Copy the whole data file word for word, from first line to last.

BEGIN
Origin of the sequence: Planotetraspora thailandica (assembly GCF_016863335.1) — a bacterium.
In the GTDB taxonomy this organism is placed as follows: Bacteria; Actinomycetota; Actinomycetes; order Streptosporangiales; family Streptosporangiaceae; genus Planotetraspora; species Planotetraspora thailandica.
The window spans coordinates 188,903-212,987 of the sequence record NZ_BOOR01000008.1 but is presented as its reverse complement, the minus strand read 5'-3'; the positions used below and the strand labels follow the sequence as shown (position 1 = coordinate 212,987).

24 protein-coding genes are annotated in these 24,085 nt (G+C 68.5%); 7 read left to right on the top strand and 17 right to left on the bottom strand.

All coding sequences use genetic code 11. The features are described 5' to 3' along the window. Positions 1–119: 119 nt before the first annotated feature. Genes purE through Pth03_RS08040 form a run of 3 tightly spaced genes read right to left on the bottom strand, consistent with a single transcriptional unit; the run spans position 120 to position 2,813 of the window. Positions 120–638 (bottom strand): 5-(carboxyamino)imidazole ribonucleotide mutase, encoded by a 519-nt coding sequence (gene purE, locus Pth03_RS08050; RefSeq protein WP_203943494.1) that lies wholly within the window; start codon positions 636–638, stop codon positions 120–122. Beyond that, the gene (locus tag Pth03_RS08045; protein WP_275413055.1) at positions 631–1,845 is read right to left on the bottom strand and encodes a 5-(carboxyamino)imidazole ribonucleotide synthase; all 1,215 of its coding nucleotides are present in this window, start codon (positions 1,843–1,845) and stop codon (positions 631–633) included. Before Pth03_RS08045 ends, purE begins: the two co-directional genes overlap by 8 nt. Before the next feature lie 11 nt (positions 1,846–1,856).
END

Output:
Origin of the sequence: Planotetraspora thailandica (assembly GCF_016863335.1) — a bacterium.
In the GTDB taxonomy this organism is placed as follows: Bacteria; Actinomycetota; Actinomycetes; order Streptosporangiales; family Streptosporangiaceae; genus Planotetraspora; species Planotetraspora thailandica.
The window spans coordinates 188,903-212,987 of the sequence record NZ_BOOR01000008.1 but is presented as its reverse complement, the minus strand read 5'-3'; the positions used below and the strand labels follow the sequence as shown (position 1 = coordinate 212,987).

24 protein-coding genes are annotated in these 24,085 nt (G+C 68.5%); 7 read left to right on the top strand and 17 right to left on the bottom strand.

All coding sequences use genetic code 11. The features are described 5' to 3' along the window. Positions 1–119: 119 nt before the first annotated feature. Genes purE through Pth03_RS08040 form a run of 3 tightly spaced genes read right to left on the bottom strand, consistent with a single transcriptional unit; the run spans position 120 to position 2,813 of the window. Positions 120–638 (bottom strand): 5-(carboxyamino)imidazole ribonucleotide mutase, encoded by a 519-nt coding sequence (gene purE, locus Pth03_RS08050; RefSeq protein WP_203943494.1) that lies wholly within the window; start codon positions 636–638, stop codon positions 120–122. Beyond that, the gene (locus tag Pth03_RS08045; protein WP_275413055.1) at positions 631–1,845 is read right to left on the bottom strand and encodes a 5-(carboxyamino)imidazole ribonucleotide synthase; all 1,215 of its coding nucleotides are present in this window, start codon (positions 1,843–1,845) and stop codon (positions 631–633) included. Before Pth03_RS08045 ends, purE begins: the two co-directional genes overlap by 8 nt. Before the next feature lie 11 nt (positions 1,846–1,856).